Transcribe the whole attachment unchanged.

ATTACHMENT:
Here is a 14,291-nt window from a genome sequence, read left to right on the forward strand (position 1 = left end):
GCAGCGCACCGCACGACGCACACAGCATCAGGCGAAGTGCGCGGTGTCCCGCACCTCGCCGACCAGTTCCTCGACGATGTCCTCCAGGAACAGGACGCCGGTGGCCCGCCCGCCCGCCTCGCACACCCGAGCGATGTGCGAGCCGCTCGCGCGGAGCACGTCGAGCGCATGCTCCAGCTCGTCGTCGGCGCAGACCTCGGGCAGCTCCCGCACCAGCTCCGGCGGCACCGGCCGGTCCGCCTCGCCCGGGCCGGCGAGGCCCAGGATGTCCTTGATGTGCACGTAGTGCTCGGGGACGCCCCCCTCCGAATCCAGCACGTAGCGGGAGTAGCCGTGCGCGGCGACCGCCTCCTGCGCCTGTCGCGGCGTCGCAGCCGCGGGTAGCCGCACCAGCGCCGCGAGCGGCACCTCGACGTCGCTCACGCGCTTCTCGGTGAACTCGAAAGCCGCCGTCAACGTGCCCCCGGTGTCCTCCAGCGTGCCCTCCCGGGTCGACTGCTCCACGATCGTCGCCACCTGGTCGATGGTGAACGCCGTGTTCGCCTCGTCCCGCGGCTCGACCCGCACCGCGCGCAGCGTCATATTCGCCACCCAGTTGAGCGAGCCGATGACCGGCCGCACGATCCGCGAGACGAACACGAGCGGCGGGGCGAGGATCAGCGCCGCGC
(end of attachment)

Here is a 14,291-nt window from a genome sequence, read left to right on the forward strand (position 1 = left end):
GCAGCGCACCGCACGACGCACACAGCATCAGGCGAAGTGCGCGGTGTCCCGCACCTCGCCGACCAGTTCCTCGACGATGTCCTCCAGGAACAGGACGCCGGTGGCCCGCCCGCCCGCCTCGCACACCCGAGCGATGTGCGAGCCGCTCGCGCGGAGCACGTCGAGCGCATGCTCCAGCTCGTCGTCGGCGCAGACCTCGGGCAGCTCCCGCACCAGCTCCGGCGGCACCGGCCGGTCCGCCTCGCCCGGGCCGGCGAGGCCCAGGATGTCCTTGATGTGCACGTAGTGCTCGGGGACGCCCCCCTCCGAATCCAGCACGTAGCGGGAGTAGCCGTGCGCGGCGACCGCCTCCTGCGCCTGTCGCGGCGTCGCAGCCGCGGGTAGCCGCACCAGCGCCGCGAGCGGCACCTCGACGTCGCTCACGCGCTTCTCGGTGAACTCGAAAGCCGCCGTCAACGTGCCCCCGGTGTCCTCCAGCGTGCCCTCCCGGGTCGACTGCTCCACGATCGTCGCCACCTGGTCGATGGTGAACGCCGTGTTCGCCTCGTCCCGCGGCTCGACCCGCACCGCGCGCAGCGTCATATTCGCCACCCAGTTGAGCGAGCCGATGACCGGCCGCACGATCCGCGAGACGAACACGAGCGGCGGGGCGAGGATCAGCGCCGCGC